Preparing for your first year of college can seem overwhelming. For many students, it will be the first time they have ever lived away from home; not to mention the difficulties of adjusting into a more challenging and diverse school environment. Fortunately, there are things you can do during summer break that will make the transition easier so you can walk into your first day of classes feeling confident and ready.
Go to orientation: At orientation, you’ll learn about the college’s history and values, take a campus tour and get tons of useful information about the various resources and opportunities available to you as a student. You’ll also get to mingle with other new students, giving you an opportunity to make friends and connections before you even step into a classroom.
Get familiar with the school website: Make sure you know how to navigate both the school’s main site and the online program you’ll be using to register for classes, check your grades and view important financial aid and loan information. It may all seem overwhelming at first, but taking the time to explore these platforms before school starts will
Start your college shopping list: If you’re going to be living in a dorm, you will probably be picking up quite a few new things to bring with you. Put together a master list of everything you will need, and over the summer pick up things a little bit at a time so you don’t end up scrambling a week before school starts.
Begin packing: Again, do not put this off until the last minute. Pack things up a little bit at a time so it doesn’t seem so daunting and be selective about what you bring. College should feel like a fresh start, don’t weigh yourself down with unnecessary items.
Purchase your books: After you’ve registered for classes, print out the required course texts and materials and head into either your school bookstore to purchase them or you can check out online retailers like Barnes & Noble, Chegg or Amazon, who normally allow you to rent or purchase used copies at discounted prices.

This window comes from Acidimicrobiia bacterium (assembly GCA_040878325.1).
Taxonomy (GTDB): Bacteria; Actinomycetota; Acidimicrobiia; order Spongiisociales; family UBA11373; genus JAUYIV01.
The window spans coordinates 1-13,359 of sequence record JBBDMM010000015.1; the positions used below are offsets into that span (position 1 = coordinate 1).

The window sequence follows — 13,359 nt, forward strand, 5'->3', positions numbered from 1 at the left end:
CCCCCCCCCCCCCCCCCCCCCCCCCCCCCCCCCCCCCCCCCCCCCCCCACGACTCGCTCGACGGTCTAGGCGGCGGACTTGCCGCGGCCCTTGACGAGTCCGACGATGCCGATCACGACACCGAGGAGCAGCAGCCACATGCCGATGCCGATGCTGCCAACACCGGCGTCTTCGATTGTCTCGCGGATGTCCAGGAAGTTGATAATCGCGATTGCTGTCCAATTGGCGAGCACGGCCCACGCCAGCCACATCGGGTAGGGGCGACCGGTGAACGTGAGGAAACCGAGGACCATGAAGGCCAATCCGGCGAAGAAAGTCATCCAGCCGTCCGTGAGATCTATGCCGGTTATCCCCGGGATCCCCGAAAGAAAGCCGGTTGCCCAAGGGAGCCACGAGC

Invest in new technology: If your laptop is more than 3 years old, this is a good time to get a new one. Investing in a new computer will set you up for college success and a decent model should last you all four years. Tablets, chargers and USB devices are all things to consider purchasing.
Take placement tests: Taking a placement test could save you from having to take certain math and language courses that you can place out of from the start. Consider taking them before you register for certain classes and you could save time and money down the road.
Apply for student loans and financial aid: Make sure you’ve completed your FAFSA and gotten all materials in by the deadlines. Be sure to make arrangements so your funds are available to you come school time. If you have any questions about where your money goes or when it will be available, call the school’s financial aid office to clarify.
Talk with your parents about important matters: How often will you be communicating with them while you are away at school? Are you going to come home during the holidays and summer vacation? And if so, how will you be traveling? If your parents are going to be providing you with a stipend to help with your expenses, make sure you have all banking and transfer information figured out. Talk with your parents about the classes you’ll be taking, clubs you’re interested in, and ideas about your major. They probably are just as excited as you are, and want to be involved in the process.
Spend time with your friends: One of the hardest things about going away to college is leaving all of your friends back home. So over the summer, take advantage of every chance you have to spend time with them. Take a road trip together, go camping, try something new. Creating fond memories over the summer will help you leave feeling grounded and strengthened in your friendships, even though you may not see them very much over the next four years.
Contributed by Michelle DeRoetth, Life Skills Coach at Northwest College Support